The Accidental Patriot

This July 4th found Z and I wandering around New York, passing street after street of houses and storefronts bearing American flags and proud displays of red, white, and blue. This festive atmosphere got me thinking: What did patriotism – defined as “the devoted love, support, and defense of one’s country” – mean in our respective nations?

July Fourth Brooklyn Greenpoint

I take patriotism very seriously.

Unlike admitting your gluten-intolerance or tendency to binge watch Game of Thrones, professing your patriotism won’t garner you any respect among twenty-somethings in coastal cities today. Nonetheless, it’s true: I take a lot of pride in my national identity. Though “patriotic” hasn’t always been an adjective I would use to describe myself, I’ve finally made peace with this sometimes loaded term. As is often the case, France is to thank for this development — France, with a little help from the Netherlands.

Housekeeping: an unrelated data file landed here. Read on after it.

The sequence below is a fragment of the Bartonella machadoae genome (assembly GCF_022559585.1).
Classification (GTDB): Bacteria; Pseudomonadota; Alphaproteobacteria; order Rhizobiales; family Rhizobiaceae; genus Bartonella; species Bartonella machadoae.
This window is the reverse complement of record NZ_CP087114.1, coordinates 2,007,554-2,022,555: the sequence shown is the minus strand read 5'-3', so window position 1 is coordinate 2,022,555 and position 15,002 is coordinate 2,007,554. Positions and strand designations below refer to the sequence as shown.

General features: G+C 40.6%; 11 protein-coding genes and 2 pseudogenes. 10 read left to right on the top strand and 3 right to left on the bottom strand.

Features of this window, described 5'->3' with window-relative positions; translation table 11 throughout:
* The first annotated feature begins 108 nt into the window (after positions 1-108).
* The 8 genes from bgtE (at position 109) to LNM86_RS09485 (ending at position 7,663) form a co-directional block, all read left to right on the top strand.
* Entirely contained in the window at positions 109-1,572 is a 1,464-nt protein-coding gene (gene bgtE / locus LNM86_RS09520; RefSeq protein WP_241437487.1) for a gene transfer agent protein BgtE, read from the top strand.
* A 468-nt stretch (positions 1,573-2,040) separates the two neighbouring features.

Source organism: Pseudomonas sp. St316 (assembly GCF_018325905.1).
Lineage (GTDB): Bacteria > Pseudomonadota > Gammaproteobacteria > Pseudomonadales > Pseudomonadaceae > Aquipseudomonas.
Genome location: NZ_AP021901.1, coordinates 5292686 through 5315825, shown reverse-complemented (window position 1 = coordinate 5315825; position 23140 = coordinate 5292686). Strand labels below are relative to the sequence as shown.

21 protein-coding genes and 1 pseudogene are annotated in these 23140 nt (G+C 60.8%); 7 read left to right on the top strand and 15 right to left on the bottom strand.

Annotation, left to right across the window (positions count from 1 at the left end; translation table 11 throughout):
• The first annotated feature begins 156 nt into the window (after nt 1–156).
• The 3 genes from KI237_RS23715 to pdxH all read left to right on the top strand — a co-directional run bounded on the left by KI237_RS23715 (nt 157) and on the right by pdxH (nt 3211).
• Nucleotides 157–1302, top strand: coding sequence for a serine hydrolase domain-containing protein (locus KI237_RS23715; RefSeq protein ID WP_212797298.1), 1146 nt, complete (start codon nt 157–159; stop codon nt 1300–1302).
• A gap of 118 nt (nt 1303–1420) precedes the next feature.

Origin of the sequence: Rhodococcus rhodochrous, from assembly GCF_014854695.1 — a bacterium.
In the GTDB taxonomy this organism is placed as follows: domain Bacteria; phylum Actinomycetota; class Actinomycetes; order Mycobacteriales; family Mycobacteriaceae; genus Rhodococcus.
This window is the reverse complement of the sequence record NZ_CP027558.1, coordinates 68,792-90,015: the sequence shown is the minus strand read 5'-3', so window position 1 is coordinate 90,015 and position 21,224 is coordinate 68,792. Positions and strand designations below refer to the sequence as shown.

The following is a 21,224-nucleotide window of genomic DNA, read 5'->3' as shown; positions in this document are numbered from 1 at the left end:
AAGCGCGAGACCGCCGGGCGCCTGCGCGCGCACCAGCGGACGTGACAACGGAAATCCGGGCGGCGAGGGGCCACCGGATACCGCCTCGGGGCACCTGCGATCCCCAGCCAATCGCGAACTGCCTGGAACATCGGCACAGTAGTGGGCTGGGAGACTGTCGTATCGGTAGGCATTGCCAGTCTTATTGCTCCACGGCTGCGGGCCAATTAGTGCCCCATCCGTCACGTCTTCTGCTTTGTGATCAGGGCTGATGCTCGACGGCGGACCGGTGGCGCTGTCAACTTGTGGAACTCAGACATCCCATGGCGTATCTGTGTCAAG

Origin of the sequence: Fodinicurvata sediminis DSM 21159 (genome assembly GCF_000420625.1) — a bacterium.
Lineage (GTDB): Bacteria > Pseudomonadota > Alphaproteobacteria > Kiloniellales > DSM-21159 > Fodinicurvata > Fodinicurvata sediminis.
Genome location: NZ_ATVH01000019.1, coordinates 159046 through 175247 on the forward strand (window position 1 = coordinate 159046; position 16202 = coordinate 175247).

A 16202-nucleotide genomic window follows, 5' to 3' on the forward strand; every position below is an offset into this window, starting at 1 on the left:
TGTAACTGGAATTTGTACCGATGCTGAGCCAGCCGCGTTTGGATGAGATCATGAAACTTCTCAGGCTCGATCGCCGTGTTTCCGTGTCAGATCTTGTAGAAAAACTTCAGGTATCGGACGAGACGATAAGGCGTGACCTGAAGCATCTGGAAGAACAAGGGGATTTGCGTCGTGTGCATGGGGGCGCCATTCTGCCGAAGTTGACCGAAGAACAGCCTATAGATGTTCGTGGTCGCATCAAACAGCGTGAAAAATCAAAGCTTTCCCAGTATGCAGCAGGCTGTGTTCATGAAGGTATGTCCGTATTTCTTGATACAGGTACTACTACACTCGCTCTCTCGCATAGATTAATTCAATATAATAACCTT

Across the street from Rembrandt’s former house in Amsterdam is a convivial restaurant and pub. In May, as Z and I sat at one of the dark, wooden tables, Z pushed aside his mug of Heineken to glance at his watch.

“It’s almost 8 o’clock,” he remarked. “There’s supposed to be a couple minutes of silence soon.”

“Why?” I inquired from my happy tourist stupor, which had been steadily nursed by a glass of red wine.

“Today is Commemoration Day in the Netherlands for those who died in World War II. There’s a ceremony starting at Dam Square.”

I looked around. Waiters flew by with teetering plates while the jabber of customers blended into a single drone of contentment. “I don’t think we’ll see anything about that in here,” I shrugged.